The gamelan pelog scale of Central Java as an example of a non-harmonic musical scale

Martin Braun
Neuroscience of Music, S-671 95 Klässbol, Sweden
Date of publication: August 2002

A consequence of the mechanism of pitch extraction in the auditory midbrain is a high sensitivity for low-order frequency ratios in musical tone intervals, in particular for the ratios 4:3, 5:4, and 6:5.

Many music cultures have made use of these conditions. Some, however, have constructed musical scales without applying any low-order ratios, except for the octave (ratio 2:1). The most famous example is the gamelan music of Java and Bali.

The main instruments in gamelan music are various types of metallophones. The common characteristic of these instruments is a partly non-harmonic sound-spectrum for each single tone. Due to this fact, simultaneous tones always cause a strong component of dissonance in hearing sensation. A harmonic frequency ratio, say 5:4, between the pitch frequencies of two tones only has a small effect here, as compared to string and wind instruments, where the effect is large due to highly harmonic sound-spectra. Metallophones, and also xylophones, are well suited acoustically for trying out non-harmonic musical scales. This is what musicians in Java and Bali did for many centuries.

The two main scales in Java are slendro and pelog. Slendro is a five-tone scale that very roughly approaches equal-size intervals. The intervals vary within a given scale and across orchestras, but the underlying tuning concept can be considered as a rough five-tone equal temperament (5ET).

Pelog is a seven-tone scale, whose underlying tuning concept is less obvious. One possibility is that the tuning approaches a nine-tone equal temperament (9ET), using both single steps (133 Cent) and double steps (267 Cent) from an imagined 9ET scale, which is a particular element of the historical tradition of Javanese Music.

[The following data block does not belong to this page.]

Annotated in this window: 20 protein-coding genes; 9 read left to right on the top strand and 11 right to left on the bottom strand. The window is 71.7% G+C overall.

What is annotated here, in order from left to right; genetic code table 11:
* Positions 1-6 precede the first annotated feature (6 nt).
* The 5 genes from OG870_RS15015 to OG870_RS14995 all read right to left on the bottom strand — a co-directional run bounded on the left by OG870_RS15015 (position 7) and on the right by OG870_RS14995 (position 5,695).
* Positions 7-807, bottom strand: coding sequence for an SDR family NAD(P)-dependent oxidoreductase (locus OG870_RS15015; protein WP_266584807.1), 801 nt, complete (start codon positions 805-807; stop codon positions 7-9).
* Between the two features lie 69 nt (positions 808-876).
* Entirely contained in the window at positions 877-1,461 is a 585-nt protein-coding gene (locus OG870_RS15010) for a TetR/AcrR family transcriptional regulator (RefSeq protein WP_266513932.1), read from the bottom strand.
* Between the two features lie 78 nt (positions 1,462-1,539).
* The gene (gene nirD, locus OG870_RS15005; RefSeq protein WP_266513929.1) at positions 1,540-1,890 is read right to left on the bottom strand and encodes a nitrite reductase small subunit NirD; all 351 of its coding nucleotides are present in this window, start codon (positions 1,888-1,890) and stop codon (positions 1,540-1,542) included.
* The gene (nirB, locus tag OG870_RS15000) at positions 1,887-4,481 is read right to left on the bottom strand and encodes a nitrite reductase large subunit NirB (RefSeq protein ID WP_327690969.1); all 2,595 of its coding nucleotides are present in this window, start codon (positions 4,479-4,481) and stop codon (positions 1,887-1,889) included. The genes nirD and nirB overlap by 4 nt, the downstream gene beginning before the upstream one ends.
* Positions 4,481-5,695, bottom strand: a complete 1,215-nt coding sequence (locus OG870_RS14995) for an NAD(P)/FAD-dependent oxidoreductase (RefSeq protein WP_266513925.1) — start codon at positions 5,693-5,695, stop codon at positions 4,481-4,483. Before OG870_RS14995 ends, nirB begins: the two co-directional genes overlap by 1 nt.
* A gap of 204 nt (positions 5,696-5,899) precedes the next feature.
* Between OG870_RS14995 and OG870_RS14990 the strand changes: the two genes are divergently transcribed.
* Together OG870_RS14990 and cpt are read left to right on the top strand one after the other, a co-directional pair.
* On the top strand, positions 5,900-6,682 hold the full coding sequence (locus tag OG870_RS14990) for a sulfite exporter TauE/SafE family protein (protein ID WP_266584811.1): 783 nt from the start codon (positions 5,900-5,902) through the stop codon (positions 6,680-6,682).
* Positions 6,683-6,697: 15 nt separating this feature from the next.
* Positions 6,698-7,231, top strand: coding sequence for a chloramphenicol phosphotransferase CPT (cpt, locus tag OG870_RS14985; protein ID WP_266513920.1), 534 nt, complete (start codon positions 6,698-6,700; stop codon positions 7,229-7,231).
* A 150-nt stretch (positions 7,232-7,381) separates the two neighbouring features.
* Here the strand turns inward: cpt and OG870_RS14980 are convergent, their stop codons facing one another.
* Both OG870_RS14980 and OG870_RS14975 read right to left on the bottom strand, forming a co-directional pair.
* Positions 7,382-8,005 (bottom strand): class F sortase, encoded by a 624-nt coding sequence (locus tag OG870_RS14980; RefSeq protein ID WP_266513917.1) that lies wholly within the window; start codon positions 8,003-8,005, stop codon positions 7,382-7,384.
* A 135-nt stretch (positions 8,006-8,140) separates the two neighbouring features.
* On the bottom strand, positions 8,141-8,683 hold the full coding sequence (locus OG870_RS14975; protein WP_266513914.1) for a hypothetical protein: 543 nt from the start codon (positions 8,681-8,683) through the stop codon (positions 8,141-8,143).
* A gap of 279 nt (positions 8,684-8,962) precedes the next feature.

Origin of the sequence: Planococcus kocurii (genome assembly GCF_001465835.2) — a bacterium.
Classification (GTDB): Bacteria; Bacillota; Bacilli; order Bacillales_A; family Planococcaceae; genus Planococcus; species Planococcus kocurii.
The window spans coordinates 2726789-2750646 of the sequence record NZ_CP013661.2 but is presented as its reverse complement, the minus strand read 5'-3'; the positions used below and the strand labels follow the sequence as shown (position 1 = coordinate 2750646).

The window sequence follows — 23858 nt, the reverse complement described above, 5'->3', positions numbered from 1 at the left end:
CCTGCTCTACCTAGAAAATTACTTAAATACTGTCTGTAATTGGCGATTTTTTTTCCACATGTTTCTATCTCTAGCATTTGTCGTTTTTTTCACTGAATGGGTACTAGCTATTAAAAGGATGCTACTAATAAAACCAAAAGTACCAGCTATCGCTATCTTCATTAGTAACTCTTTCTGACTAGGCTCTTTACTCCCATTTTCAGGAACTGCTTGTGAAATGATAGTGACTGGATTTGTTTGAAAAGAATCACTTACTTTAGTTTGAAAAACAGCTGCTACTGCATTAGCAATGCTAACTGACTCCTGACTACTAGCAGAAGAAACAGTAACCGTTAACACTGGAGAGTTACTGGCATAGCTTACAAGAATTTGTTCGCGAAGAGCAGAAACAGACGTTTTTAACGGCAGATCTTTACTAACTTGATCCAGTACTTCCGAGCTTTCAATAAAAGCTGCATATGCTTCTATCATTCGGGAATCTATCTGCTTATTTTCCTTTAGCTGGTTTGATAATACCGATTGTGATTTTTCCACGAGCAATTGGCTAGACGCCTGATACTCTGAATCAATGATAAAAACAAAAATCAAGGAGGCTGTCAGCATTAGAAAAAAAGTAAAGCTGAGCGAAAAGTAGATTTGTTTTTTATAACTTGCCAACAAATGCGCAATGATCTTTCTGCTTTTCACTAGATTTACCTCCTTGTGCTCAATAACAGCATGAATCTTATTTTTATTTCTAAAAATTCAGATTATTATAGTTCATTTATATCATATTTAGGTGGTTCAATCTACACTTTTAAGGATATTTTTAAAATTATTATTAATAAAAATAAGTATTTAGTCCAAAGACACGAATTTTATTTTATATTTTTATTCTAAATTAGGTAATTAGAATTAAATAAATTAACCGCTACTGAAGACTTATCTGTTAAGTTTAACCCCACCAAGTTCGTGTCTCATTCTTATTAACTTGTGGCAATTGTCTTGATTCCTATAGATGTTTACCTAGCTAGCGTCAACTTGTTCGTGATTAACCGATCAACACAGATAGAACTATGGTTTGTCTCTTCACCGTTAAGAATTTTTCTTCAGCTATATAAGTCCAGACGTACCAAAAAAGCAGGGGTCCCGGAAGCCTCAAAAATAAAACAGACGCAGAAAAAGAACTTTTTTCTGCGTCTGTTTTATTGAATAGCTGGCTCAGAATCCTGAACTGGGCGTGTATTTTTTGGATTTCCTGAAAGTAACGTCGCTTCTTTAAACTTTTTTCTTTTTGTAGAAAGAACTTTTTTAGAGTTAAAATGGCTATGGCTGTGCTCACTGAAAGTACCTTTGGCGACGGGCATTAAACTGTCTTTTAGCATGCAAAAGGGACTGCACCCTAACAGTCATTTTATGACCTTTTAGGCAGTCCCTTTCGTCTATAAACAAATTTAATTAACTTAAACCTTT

The tones of the pelog scale are called "bem-gulu-dada-pelog-lima-nem-barang-bem2"

An analysis of the tuning data of the 27 gamelan pelog orchestras measured by Surjodiningrat et al. (1972) revealed that in the main octave (corresponding to C4-C5 in European music) a conspicuously large number of the 22 investigated interval types show a close relation to the 9ET concept. The bias toward 9ET was found to be statistically significant on the 0.02 level. Four of the 22 interval types even showed a cluster of a relevant subset of the 27 specimens around the theoretical 9ET interval: gulu-dada (133 Cent), bem-dada (267 Cent), dada-nem (533 Cent), and gulu-nem (667 Cent).

Click interval types to see the 22 diagrams of the interval distribution across the 27 orchestras for each of the 22 interval types:

First-order intervals, like bem-gulu, gulu-dada, etc.

Second-order intervals, like bem-dada, gulu-pelog, etc.

Third-order intervals, like bem-pelog, gulu-lima, etc.

Fourth-order intervals, like bem-lima, gulu-nem, etc.

Literature: Surjodiningrat,W., Sudarjana, P.J., and Susanto, A. (1972) Tone measurements of outstanding Javanese gamelans in Jogjakarta and Surakarta, Gadjah Mada University Press, Jogjakarta 1972.

This is a small book of ca. 70 pages, ca. 10 tables and 20 figures in the text, and 12 tables in the appendix (containing all the raw data). The book is the English translation of the original Indonesian publication that appeared in 1969. The authors are physicists, who did part of their studies in the USA (1964-65), and at the time of the measurements (1968) they were lecturers at the Gadjah Mada University, Yogjakarta, in mathematics, acoustics, and electronics.

Added Aug 24, 2006: After publication of the present study I was informed that Jay Rahn had earlier strengthened the 9ET hypothesis of pelog by different mathematical techniques that he applied to the tuning data of two high-quality pelog ensembles from Central Java: 'Javanese Pélog Tunings Reconsidered.' Yearbook of the International Folk Music Council 10 (1978): 69-82.

Pictures of gamelan instruments: in performance, in museum

Pictures, sound samples from music recordings, and an appendix with pictures and descriptions of instrument types: Roger Vetter's brilliant site about gamelan music at the Kraton of Yogyakarta (whose instruments contributed to a major part of the tuning data presented here)

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